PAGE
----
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A Linear LDMOS Amplifier for EDGE GSM Applications

Results of a class AB demonstration circuit using a BLF1820-70 LDMOS transistor

May 1, 2001
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Philips Semiconductors
Foxboro, MA


Cellular infrastructure providers are ramping up plans to augment present GSM systems with a new Enhanced Data rate for GSM Evolution (EDGE) GSM system. This new format adds additional challenges to the design of the RF amplifiers used in basestation equipment. Designers must meet the traditional specifications for their amplifiers -- those of gain, gain flatness, input return loss and efficiency. However, EDGE GSM involves a complex modulation scheme, which requires that the designer meet the additional specifications of output RF spectrum (ORFS) and error vector magnitude (EVM). Tuning the amplifier circuit to optimize for one parameter often adversely affects the behavior of another. It is also paramount that the circuit maintains good performance when operated in the standard GSM format.

This article describes the results of a class AB demonstration circuit using a BLF1820-70 LDMOS transistor. This device utilizes second generation LDMOS technology with gold top metallization. The device contains integrated input and output matching, which enables an amplifier design with high gain and good gain flatness over the band of interest. The device is available in both a standard as well as an earless package.

SPECIFICATION CONSIDERATIONS

EDGE GSM uses a 3¼/8-8PSK modulation scheme. In order to maintain communications integrity and high data rates, the amplifier must not add excessive distortion to any symbol constellation point. This is quantified in the European Telecommunications Standard Institute (ETSI) specifications by a modulation accuracy specification. An EVM is defined which describes how large the error vector between any transmitted symbol and the ideal symbol point in the constellation can become without being detrimental to system performance. This definition is shown in Figure 1.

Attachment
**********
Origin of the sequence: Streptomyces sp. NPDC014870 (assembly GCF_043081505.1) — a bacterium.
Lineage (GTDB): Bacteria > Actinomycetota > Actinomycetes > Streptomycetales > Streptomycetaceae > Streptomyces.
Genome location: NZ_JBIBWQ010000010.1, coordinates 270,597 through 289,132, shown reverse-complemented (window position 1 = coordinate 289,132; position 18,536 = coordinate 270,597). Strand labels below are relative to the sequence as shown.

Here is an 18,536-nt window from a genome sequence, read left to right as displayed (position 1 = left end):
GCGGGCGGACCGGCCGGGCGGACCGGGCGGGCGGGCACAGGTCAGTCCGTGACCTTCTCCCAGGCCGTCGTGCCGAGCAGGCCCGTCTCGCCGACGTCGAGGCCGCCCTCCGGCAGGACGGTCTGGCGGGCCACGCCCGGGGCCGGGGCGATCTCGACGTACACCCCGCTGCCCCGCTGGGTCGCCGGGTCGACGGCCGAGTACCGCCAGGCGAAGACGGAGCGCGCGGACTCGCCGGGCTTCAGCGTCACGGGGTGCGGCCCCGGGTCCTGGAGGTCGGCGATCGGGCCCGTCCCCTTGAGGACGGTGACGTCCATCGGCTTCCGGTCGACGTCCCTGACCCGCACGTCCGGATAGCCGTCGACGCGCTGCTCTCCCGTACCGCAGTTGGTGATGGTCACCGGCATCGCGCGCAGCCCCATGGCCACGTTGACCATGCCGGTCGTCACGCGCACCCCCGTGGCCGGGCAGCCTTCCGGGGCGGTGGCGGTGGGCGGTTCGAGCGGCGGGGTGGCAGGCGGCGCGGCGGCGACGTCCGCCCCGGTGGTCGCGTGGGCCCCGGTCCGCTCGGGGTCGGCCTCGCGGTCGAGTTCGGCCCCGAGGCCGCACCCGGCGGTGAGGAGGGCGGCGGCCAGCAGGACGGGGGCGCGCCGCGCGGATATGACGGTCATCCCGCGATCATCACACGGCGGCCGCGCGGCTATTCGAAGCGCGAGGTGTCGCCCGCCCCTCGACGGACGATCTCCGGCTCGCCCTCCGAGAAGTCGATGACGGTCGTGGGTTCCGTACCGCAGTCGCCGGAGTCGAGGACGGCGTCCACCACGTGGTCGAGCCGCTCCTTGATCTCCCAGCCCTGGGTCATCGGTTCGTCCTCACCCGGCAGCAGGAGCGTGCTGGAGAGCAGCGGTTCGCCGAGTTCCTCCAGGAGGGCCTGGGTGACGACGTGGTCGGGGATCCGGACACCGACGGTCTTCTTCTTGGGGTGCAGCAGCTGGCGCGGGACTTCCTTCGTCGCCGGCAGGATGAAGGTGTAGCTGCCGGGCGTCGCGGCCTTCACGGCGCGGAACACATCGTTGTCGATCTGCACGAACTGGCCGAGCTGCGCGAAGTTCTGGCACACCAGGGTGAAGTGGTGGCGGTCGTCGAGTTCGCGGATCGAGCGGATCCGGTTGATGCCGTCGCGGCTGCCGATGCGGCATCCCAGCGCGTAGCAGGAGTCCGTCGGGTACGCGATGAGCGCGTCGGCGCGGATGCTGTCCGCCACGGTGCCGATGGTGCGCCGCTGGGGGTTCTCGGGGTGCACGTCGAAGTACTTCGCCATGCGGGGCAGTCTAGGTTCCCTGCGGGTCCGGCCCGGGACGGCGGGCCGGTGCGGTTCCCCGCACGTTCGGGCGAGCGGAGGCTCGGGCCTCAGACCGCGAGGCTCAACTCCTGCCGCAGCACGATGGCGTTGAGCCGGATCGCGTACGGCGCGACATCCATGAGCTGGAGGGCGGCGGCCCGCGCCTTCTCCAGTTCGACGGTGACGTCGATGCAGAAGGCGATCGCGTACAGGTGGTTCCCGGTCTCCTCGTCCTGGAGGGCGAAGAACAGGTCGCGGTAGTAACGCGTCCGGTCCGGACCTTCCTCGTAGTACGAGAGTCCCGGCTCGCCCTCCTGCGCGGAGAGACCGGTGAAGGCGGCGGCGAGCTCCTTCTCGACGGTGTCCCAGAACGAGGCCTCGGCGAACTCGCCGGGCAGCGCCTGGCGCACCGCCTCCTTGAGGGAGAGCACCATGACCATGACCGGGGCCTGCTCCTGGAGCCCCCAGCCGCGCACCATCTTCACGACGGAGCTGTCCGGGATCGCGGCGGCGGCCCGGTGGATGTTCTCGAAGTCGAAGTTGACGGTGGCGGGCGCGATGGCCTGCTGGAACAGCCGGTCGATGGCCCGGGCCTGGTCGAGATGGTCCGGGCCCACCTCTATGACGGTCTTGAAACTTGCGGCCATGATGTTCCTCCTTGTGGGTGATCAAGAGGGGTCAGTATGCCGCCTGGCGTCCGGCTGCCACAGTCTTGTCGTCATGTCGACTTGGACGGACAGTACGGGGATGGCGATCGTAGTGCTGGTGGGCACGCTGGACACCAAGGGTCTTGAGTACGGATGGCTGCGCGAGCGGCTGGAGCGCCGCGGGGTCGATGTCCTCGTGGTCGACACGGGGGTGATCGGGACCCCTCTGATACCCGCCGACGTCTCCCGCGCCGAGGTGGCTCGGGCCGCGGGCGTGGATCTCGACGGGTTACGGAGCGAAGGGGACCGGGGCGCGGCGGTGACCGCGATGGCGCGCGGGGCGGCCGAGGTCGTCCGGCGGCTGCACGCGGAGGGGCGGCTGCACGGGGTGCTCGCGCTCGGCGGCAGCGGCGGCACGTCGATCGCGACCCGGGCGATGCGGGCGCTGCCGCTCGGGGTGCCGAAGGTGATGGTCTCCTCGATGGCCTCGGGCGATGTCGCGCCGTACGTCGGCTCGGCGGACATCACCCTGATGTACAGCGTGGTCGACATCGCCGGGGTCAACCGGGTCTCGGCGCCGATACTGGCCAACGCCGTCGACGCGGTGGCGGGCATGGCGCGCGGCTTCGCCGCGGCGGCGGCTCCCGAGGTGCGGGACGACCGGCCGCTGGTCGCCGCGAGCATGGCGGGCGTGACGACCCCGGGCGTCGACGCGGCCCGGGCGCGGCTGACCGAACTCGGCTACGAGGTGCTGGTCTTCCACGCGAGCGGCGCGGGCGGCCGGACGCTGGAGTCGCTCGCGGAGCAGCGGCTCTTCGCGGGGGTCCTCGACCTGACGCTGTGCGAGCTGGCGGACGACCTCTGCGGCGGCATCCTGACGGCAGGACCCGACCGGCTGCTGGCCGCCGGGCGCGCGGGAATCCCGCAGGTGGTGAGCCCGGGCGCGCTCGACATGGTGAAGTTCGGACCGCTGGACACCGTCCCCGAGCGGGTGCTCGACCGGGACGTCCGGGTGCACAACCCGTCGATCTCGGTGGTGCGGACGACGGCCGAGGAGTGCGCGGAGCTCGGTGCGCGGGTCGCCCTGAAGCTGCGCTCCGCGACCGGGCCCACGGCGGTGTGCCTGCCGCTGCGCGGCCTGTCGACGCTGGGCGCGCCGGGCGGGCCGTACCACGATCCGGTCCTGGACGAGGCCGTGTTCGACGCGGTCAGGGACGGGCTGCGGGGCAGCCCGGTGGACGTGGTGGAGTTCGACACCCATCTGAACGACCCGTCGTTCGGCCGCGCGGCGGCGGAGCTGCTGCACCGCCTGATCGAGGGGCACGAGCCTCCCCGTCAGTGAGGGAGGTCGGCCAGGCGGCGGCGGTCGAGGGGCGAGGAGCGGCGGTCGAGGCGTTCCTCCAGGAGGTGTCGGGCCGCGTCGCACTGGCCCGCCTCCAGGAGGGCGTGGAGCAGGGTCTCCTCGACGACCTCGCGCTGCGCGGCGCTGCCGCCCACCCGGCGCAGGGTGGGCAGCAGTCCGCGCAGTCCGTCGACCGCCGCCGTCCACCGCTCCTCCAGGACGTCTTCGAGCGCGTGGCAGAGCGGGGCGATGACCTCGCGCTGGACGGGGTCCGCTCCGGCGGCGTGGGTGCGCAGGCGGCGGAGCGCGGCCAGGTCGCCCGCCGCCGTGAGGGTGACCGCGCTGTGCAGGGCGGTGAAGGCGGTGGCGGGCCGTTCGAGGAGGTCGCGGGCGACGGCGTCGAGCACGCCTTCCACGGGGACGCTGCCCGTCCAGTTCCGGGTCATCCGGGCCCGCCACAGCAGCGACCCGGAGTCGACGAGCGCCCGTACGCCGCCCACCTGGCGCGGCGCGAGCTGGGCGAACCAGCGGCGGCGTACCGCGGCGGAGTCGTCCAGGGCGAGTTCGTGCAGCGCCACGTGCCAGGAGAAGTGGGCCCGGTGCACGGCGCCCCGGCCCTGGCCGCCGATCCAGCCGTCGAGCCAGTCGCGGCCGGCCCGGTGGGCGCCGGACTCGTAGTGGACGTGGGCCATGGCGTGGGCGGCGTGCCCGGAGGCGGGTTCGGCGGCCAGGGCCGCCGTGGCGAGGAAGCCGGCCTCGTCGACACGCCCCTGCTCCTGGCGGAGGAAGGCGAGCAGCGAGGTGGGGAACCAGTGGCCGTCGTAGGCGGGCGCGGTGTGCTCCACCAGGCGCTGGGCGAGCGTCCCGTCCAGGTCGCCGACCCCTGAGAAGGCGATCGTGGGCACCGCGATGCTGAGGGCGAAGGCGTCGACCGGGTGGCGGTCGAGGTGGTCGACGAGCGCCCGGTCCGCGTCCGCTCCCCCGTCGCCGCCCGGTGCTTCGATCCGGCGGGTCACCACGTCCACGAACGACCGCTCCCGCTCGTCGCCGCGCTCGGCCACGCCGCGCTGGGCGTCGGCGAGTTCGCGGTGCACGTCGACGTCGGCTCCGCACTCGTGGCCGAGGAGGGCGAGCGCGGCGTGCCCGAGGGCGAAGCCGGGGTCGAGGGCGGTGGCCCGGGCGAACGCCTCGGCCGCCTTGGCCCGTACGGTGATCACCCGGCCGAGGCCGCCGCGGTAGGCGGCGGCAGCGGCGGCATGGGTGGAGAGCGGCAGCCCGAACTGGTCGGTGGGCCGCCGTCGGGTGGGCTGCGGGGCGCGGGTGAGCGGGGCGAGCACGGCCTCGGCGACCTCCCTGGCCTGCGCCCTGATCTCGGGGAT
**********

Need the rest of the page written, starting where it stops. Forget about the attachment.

One EVM value of particular interest is the RMS EVM level. The ETSI specifications allow for an RMS EVM of 7 percent through the active line-up. A smaller EVM value must be achieved for any single stage, so that there is enough margin when cascading stages together to meet the ETSI requirement. A final stage RMS EVM value of 2.5 to 5 percent is suitable for line-ups that incorporate predistortion. Typically, if the amplifier line-up does not use predistortion, the EVM for the final stage must be held below 2 percent.

Amplifiers must also meet linearity requirements -- a measure of how much power is transmitted, undesirably, in the channels closest to the main carrier. For CDMA systems, the adjacent channel power ratio (ACPR) is the measure of an amplifier's linearity. The analogous measure for EDGE GSM linearity is output RF spectrum (ORFS). The power in a small integration bandwidth in the main channel is compared to the power in small bands which are offset from the carrier from anywhere between 100 and 6000 kHz. Figure 2 shows a hypothetical EDGE GSM spectral plot with power being integrated at the center of the carrier, and at 30 kHz bands ±400 kHz from the carrier. Table 1, from the ETSI specifications, shows the ORFS requirements at each of the break frequencies for DCS1800 band basestations.

For simplicity, the ORFS performance at only the 400 kHz break frequency will be presented in this article. The requirement at 400 kHz appears to be one of the most difficult to meet; therefore, it is convenient to choose this as a break frequency at which specification compliance must be shown.